> Let me give an example for my case. Suppose I want to write an X program
> which does some lengthy computation, and I decide to have one thread
> do the calculation while a second thread draws intermediate results in
> a window. Here are two options I have under Linux 2.0:
> 1) Use clone() to create the threads, and communicate via
> shared memory.
> 2) Use fork() to create the "threads", and communicate via
> From the kernel's perspective these two have some significant
> differences, but from the perspective of userspace each just looks a
> pair of cooperating processes. In neither case would you want to throw
> a signal to just one of the two "threads"; you should send it to both
> of them and let them divvie it up however seems reasonable.
As I suggested (and was snipped out), each thread has its own signal
mask, with 'interrupt' (ie. not exception) signals delievered to the
thread which is not blocking the signal (perhaps it makes more sense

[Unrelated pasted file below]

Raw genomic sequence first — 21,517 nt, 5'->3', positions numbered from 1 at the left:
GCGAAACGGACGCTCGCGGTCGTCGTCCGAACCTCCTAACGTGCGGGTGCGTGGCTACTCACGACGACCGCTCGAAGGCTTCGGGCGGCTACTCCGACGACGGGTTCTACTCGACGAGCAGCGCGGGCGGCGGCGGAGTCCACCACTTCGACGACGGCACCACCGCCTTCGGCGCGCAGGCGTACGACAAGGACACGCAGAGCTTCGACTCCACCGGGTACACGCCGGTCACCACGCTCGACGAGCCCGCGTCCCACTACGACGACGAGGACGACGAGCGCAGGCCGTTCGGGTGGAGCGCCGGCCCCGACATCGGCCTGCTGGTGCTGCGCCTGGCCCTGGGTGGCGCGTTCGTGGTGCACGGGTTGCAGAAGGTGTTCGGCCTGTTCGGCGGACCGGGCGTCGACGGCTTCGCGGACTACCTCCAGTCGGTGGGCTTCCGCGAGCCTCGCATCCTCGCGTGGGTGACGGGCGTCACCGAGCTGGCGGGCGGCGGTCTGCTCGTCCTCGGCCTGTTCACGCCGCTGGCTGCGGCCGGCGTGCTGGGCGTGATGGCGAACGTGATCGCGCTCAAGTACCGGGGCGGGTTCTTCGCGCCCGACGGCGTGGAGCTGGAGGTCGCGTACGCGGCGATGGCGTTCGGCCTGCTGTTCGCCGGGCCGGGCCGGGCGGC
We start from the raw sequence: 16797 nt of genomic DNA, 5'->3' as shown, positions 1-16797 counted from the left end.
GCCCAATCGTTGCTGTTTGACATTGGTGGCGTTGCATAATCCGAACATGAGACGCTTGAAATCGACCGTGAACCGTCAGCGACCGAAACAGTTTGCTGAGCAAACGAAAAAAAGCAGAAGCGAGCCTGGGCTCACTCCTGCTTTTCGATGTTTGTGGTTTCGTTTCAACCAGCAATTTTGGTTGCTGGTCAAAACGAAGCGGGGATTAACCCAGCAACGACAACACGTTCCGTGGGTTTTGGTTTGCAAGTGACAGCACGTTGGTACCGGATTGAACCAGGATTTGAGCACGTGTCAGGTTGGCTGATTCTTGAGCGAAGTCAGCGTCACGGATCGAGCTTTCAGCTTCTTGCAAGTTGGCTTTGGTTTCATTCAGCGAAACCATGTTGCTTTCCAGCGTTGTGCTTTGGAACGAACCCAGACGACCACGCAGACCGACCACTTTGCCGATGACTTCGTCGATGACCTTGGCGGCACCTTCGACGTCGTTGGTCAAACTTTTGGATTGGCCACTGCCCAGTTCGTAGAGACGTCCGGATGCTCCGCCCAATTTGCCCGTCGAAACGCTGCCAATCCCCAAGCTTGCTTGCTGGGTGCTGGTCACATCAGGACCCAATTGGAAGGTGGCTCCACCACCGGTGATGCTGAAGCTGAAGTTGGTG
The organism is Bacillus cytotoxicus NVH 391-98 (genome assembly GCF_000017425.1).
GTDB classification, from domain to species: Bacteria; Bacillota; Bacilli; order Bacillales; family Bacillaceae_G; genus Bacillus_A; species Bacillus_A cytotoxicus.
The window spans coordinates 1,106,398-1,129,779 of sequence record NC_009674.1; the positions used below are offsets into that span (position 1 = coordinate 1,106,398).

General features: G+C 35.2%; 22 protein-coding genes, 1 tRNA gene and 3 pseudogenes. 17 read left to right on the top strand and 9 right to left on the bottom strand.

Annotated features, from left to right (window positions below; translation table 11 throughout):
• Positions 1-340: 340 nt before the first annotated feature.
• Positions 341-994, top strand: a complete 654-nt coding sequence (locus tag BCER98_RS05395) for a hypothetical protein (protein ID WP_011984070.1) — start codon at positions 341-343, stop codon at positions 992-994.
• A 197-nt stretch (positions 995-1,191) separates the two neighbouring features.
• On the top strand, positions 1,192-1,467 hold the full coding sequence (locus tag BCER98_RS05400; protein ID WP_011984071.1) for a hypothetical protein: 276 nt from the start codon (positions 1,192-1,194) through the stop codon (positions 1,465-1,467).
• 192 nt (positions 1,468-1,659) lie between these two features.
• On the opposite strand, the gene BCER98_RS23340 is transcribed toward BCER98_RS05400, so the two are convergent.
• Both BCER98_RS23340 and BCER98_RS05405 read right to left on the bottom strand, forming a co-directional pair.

to have an ignore mask). If more than one thread allows delievery
of a signal, it is non-deterministic on which one gets it.
In your example, after creating a new thread to draw the results, it
would set its signal mask (as would the orignal thread) to tell the
OS what signals it wants to handler. Perhaps your computational thread
wants SIGUSR1, while your drawing thread wants to know nothing about
it - they would use the mask.
Perhaps, some of your drawing can be performed in parallel, and
your library is intelligent enough to monitor the system load. When it
notices the load is low, it starts up another thread to help (OK, not
a perfect example). Would another process (which wants to communicate
with your process), really want to care how may threads are drawing?
If the same pid is used for all threads, then it doesn't need to know.
When one of the threads handles the signal, it decides if it should
be 'passed-on' to any other threads in the process (delivering the same
signal to all threads could create nasty race conditions in the